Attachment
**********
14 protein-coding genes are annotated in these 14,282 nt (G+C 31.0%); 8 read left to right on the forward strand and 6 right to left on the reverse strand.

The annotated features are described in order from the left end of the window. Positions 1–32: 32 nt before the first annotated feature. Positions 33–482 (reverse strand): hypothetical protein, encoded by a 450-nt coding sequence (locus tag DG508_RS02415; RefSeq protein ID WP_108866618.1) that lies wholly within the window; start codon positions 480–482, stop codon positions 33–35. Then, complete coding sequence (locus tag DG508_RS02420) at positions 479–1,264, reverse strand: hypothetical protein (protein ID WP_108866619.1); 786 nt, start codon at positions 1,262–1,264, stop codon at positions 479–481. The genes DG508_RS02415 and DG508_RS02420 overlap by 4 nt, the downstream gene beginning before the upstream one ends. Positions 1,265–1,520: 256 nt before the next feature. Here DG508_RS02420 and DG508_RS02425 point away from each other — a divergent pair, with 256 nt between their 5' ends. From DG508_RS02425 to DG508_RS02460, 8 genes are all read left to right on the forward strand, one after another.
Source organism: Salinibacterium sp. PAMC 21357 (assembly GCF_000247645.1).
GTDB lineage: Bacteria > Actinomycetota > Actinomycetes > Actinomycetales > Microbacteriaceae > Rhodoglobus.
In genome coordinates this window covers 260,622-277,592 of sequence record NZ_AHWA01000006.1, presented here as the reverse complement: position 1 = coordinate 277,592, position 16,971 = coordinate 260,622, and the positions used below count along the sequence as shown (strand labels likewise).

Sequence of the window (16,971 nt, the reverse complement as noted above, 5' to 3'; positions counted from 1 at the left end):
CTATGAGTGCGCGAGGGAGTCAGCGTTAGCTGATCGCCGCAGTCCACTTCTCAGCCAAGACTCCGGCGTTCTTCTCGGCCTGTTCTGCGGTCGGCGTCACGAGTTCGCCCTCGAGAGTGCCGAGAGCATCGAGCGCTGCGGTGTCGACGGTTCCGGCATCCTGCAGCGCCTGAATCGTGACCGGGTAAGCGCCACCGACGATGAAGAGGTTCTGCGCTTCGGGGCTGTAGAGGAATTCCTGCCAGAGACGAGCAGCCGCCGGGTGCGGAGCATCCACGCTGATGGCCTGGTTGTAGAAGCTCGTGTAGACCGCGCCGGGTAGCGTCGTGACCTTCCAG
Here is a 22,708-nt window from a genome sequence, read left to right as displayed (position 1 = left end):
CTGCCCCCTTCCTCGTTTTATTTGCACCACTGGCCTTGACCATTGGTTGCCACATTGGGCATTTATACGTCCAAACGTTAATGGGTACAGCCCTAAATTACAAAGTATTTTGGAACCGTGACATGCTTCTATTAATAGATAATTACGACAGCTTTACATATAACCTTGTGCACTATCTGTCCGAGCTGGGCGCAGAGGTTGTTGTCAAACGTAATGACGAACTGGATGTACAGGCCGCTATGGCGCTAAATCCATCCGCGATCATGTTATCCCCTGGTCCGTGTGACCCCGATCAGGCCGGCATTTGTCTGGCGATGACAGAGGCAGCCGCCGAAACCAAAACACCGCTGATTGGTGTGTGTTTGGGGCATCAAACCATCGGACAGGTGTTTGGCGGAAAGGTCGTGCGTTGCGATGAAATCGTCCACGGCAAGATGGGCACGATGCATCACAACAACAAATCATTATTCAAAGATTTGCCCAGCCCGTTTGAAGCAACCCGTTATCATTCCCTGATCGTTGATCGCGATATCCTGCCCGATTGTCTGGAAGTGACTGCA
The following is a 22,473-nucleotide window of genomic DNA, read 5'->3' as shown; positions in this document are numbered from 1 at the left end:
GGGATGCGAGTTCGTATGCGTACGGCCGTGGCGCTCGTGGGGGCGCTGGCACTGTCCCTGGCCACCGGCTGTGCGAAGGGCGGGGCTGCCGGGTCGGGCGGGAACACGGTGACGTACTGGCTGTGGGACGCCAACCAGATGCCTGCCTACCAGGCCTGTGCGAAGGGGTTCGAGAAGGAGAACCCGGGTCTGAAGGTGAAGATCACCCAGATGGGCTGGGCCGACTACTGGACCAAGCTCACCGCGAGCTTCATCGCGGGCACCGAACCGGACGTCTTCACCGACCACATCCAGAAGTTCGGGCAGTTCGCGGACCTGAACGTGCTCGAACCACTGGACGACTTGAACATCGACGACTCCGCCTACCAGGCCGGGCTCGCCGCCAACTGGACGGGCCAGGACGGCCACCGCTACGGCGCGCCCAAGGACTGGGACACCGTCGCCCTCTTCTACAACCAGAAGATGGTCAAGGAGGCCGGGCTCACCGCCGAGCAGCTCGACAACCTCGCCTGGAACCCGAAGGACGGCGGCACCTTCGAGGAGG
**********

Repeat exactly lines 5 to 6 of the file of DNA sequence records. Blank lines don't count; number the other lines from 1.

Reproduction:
In genome coordinates this window covers 260,622-277,592 of sequence record NZ_AHWA01000006.1, presented here as the reverse complement: position 1 = coordinate 277,592, position 16,971 = coordinate 260,622, and the positions used below count along the sequence as shown (strand labels likewise).

Sequence of the window (16,971 nt, the reverse complement as noted above, 5' to 3'; positions counted from 1 at the left end):